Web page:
Blog-text

High peaks

Kasia Trojanowska | 9 January 2019

Friday was going to be a surprise – an early breakfast to catch the best light in the mountains! We congregated at 8am but didn’t leave until sometime later, as some of us had work to catch up on. We were taken to the highest peak easily accessible from Almaty, Shimbulak, located at 3200 m above sea level. It’s the largest ski resort in Central Asia and well worth a visit.

To get there, we had to board three different cable cars, which stopped at stations equipped with cafés, hotels and shops, until finally we reached our final stop. The views were incredible – pristine snow, mountain peaks at a stretch of a hand, a café in a yurt, complete with heating and a sound system – a mix of old and new. Guarding the yurt café were two dogs, Alaskan malamute breed, both wonderfully friendly and playful. We spent some time rubbing their bellies and trying to get them to give paw.

For lunch, we visited Uzbechka restaurant, serving some dishes that by now felt familiar to us, and some fantastically tender shashliks (grilled meat). Fortified, we left to meet the two authors who were available for interviews that day.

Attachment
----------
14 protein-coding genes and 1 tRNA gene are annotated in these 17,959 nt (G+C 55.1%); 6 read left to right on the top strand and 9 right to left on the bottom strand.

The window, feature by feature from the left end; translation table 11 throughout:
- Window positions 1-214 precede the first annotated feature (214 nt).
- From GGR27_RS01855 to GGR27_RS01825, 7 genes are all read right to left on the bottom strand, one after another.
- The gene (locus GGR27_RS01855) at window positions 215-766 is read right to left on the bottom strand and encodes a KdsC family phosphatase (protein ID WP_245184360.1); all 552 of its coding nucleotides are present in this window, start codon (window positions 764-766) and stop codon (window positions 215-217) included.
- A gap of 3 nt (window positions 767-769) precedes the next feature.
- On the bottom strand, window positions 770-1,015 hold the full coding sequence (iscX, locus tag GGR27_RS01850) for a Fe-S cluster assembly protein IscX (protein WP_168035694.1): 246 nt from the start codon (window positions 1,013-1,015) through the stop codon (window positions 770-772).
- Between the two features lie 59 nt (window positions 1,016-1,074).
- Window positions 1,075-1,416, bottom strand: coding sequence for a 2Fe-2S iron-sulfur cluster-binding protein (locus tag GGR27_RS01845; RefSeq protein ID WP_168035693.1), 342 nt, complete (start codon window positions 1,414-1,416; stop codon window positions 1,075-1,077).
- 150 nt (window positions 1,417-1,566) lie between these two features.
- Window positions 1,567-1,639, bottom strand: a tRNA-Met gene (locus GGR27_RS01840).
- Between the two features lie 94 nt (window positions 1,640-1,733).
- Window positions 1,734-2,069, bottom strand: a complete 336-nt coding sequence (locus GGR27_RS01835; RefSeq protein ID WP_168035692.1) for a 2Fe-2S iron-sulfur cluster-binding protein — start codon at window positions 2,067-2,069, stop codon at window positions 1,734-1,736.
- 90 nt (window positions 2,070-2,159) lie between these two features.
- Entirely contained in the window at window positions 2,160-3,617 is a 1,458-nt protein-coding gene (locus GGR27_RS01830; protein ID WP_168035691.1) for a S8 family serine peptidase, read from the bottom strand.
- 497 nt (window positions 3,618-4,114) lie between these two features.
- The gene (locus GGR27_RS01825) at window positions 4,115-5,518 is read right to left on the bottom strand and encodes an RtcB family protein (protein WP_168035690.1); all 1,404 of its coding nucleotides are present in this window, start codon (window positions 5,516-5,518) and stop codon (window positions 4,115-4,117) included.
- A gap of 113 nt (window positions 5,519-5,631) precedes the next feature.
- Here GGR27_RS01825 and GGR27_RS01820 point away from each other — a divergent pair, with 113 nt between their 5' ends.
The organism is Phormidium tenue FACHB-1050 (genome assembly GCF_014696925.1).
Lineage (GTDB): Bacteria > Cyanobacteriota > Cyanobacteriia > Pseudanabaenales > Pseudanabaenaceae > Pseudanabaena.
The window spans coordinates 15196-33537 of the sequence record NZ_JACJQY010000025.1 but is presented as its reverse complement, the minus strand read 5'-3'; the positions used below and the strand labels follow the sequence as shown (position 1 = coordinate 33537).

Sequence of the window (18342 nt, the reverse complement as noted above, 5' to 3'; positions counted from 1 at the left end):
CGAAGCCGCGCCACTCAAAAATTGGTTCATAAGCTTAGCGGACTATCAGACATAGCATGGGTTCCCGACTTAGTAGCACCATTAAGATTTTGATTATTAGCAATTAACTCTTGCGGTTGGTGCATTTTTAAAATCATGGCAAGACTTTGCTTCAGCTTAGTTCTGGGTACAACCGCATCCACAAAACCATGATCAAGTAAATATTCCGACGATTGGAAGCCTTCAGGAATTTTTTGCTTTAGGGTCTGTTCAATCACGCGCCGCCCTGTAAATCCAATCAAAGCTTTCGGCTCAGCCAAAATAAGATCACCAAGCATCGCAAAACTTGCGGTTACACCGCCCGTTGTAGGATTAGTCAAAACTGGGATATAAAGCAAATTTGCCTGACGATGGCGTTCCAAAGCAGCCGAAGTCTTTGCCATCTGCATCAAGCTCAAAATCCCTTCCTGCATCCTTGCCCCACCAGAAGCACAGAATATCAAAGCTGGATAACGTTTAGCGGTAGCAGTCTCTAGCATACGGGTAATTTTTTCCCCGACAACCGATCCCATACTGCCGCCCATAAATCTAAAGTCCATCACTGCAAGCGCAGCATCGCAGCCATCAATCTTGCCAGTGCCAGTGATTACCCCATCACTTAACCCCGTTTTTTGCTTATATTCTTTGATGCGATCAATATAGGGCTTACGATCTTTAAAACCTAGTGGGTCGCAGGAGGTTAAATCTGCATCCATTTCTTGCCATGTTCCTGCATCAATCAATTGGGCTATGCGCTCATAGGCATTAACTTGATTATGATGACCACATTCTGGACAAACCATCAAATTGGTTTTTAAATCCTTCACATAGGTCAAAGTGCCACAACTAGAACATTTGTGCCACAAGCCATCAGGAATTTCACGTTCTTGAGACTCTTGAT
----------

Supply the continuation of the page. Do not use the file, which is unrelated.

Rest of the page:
We first spoke with Mr Nurgali Oraz, whose tender portrayal of children suffering at their father’s alcohol addiction tugged at our heartstrings. The story was written in the 1990s, shortly after Kazakhstan regained independence from the USSR, and recalls the harsh reality of a people trying to create their lives anew in a strange, unfamiliar reality. Mr Oraz concedes that not everyone found the transition easy or successful. Our second and final interview was with Mr Zhusibpek Korgasbek, author of ‘Art’.

We talked at length about the role of the artist and their duty to art, and how, often, art becomes a tool in an artist’s search for fame and self-indulgence. Mr Korgasbek recalled the trials the story had been put through in Kazakh literary circles, as some feared it was too personal and took a stab at particular, identifiable individuals. Its history is perhaps testament to the author’s thesis that pure art is sometimes being violated by the very ones who profess themselves her servants.


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